This is a highlighted bar you can move around to select the next word
you want to place on the command line.
Clicking on these boxes and dragging them down is a fast way to navigate
through the menus. Watch the index letter at the bottom of the column
as you drag the box, when the first letter of the word you are looking
for is displayed, release the mouse button and the highlight bar will jump
to the first word in the list that starts with that letter. Clicking in
the column above or below the box will cause rapid movement up or down the
menu. Clicking on the arrows at the top or bottom of the column will move
the highlight bar up or down one entry in the menu. (Note: Elevator boxes
are only displayed when there are more menu entries than there is room to
display at once.)
This is the window where all that wonderful prose we've been telling you
about appears. If the window fills with words and you see "MORE" at the
bottom, press any key or click the mouse button and the rest of the
message will appear. If you would like to expand the size of the window
and you don't mind sacrificing the menus, press for a half-screen
or for a full screen of text. If you would like to see the text
displayed before the picture is updated, then type the command TEXTFIRST.
To switch back to the default of pictures first, type PICFIRST.
All your commands will appear on this line, whether you enter them by
typing, selecting from the menu, or clicking on the compass rose or
This line lists your location and the local time of day.
SECTION 8 - Playing The Game With A Mouse
If you have a mouse, playing this game is simplicity itself. Merely by
pointing and clicking you can do all of the following:
Move around from place to place by single-clicking on the compass rose
or the directional buttons next to it. Legitimate exits from your current
location are always highlighted. Double-clicking on an exit that is
pictured in the graphics window will move you through that exit.
If you are playing with the map in the graphics window, you can
also move to adjacent rooms by double-clicking on them.
Examine objects by single-clicking on them in the graphics window.
Take objects by double-clicking on them in the graphics window.
Open/close doors and windows by double-clicking on them in the graphics
Greet characters you meet in the game by double-clicking on them in the
Customize the interface by clicking on the command buttons.
In addition to the above, you can use the mouse to build commands.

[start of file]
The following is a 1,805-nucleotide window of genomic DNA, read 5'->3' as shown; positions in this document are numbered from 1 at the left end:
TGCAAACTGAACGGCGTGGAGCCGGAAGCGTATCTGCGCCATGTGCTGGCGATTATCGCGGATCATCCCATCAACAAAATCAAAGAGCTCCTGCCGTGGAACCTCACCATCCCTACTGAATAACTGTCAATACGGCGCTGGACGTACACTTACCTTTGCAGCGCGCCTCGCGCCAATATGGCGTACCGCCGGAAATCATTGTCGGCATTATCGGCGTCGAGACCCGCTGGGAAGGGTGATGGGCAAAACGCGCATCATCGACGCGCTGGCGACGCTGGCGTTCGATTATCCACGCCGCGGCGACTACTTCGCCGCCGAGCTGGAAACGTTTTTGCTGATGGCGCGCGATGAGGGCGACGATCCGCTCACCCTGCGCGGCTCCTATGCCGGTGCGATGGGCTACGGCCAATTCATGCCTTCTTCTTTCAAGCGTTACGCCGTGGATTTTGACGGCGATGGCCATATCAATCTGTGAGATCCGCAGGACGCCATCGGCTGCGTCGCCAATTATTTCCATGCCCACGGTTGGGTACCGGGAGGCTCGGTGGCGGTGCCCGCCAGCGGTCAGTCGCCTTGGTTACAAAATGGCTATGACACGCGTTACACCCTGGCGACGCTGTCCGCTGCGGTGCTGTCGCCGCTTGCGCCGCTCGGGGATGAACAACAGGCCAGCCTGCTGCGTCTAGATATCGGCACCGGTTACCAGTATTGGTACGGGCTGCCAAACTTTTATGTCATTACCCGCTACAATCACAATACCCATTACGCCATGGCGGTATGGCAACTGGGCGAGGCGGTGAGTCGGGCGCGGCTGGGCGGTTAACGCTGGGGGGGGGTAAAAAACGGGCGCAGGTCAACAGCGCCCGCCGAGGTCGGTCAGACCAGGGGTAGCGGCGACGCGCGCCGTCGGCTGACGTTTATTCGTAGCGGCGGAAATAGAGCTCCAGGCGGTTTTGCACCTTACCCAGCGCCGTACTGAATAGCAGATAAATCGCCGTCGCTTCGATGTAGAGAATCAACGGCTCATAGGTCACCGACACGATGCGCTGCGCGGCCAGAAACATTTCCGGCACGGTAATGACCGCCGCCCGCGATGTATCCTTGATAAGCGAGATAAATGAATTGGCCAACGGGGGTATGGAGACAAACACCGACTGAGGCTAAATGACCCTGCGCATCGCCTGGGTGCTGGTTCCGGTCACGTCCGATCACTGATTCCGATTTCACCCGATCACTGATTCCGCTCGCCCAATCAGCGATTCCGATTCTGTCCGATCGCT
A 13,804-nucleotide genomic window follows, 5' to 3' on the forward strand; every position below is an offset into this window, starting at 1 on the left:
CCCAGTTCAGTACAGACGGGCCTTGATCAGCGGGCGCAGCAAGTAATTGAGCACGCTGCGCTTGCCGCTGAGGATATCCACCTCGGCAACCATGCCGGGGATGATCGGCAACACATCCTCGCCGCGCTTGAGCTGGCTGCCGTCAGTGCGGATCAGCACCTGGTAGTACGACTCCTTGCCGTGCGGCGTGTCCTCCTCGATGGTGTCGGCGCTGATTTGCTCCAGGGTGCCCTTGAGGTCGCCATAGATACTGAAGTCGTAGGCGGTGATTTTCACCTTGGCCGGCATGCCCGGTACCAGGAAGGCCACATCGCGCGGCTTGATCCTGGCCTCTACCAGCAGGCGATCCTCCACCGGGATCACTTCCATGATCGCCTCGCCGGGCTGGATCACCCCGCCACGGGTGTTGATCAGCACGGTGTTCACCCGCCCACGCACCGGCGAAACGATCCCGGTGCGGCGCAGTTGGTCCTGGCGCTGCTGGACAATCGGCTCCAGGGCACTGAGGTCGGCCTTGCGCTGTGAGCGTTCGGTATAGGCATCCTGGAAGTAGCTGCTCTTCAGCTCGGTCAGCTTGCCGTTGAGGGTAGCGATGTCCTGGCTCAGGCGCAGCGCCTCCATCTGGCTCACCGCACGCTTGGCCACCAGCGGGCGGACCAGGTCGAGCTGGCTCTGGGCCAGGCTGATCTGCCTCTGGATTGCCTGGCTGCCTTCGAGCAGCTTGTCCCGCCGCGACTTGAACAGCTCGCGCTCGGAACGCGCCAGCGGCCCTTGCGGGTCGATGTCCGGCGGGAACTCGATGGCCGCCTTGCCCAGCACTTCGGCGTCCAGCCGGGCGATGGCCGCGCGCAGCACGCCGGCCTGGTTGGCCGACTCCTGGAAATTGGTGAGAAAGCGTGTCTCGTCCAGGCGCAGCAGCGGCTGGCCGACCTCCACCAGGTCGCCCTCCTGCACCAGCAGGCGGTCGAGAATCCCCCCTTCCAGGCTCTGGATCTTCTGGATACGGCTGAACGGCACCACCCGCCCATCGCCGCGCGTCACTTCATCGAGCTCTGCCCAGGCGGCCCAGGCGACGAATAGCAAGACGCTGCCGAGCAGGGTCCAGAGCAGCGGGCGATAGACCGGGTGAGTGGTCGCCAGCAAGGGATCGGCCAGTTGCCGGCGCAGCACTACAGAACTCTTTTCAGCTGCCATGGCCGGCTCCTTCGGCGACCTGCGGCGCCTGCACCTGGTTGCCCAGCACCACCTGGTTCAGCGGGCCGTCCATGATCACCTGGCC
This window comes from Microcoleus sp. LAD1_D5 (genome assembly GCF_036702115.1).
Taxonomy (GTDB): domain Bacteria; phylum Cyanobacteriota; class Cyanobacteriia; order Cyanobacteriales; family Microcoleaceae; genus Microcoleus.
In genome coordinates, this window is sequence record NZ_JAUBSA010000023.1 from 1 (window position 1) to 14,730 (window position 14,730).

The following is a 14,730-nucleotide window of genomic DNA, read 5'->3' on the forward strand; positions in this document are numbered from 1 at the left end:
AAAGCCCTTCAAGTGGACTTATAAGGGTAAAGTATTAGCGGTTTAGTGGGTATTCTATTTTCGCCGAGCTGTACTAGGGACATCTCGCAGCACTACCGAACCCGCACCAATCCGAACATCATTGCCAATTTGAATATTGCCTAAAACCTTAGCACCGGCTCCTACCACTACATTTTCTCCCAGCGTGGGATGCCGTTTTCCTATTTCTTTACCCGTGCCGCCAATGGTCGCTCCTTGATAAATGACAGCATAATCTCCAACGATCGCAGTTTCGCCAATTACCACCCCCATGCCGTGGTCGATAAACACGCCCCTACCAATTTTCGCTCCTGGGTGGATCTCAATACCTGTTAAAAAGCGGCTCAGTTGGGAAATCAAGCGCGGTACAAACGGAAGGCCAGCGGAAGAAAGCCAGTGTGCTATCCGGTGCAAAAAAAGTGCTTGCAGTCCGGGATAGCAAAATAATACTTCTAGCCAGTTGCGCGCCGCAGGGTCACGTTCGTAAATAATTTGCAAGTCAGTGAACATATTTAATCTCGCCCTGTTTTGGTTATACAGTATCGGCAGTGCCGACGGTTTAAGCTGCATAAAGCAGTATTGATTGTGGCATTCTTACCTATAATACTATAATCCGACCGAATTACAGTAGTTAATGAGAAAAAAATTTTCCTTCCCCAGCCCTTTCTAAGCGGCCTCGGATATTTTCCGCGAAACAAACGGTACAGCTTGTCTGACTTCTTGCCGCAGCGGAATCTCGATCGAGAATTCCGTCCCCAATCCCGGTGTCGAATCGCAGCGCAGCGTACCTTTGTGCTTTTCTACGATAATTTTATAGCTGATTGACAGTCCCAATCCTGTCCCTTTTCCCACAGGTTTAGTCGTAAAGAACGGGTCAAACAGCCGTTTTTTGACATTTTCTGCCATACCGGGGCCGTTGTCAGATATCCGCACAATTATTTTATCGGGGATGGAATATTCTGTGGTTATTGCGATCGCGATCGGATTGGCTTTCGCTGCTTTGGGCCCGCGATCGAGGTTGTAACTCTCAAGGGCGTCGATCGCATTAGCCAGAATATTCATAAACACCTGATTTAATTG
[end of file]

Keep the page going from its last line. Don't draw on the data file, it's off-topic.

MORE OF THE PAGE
A single-click on a word in the verb menu will place that word on the
command line. The verb menu will then be replaced by a preposition menu
that lists the prepositions you may legitimately use with the verb you
have just selected. At this point you can select one of those prepositions,
or select a word from the object menu, or execute your command by clicking
on the DO button.
Naturally, we've built in some short-cuts. For example, if you know
prior to clicking on a word that it will be the last word in your command,
you can double-click on it and your command will be executed. Or, if you've
already clicked on the last word in your command and you don't want to
move the mouse up to the DO button, just double-click on the last word
and the command will be executed. Another short-cut is to select a
verb from the menu and then single-click on an object in the picture in
the graphics window.
FINDING WORDS QUICKLY
Because the menus sometimes contain many words, we've also included a few
short-cuts for getting to words that are far down in the menu. You can
click in the grey area to the right of each menu to rapidly move up or
down in that menu. (If there is no grey area, the entire menu is visible.)
Or you can click on the "elevator box" in the column to the right of each
menu and drag the box down while keeping the mouse button depressed.
As you do so, you will see the index letter at the bottom of the column
change. When it gets to the letter that is the first letter of the word
you want, release the mouse button, and the highlight bar will jump to
the first word that begins with that letter.
An even faster method is to hold down the key on the keyboard and
then press the first letter of the word you want. The highlight bar will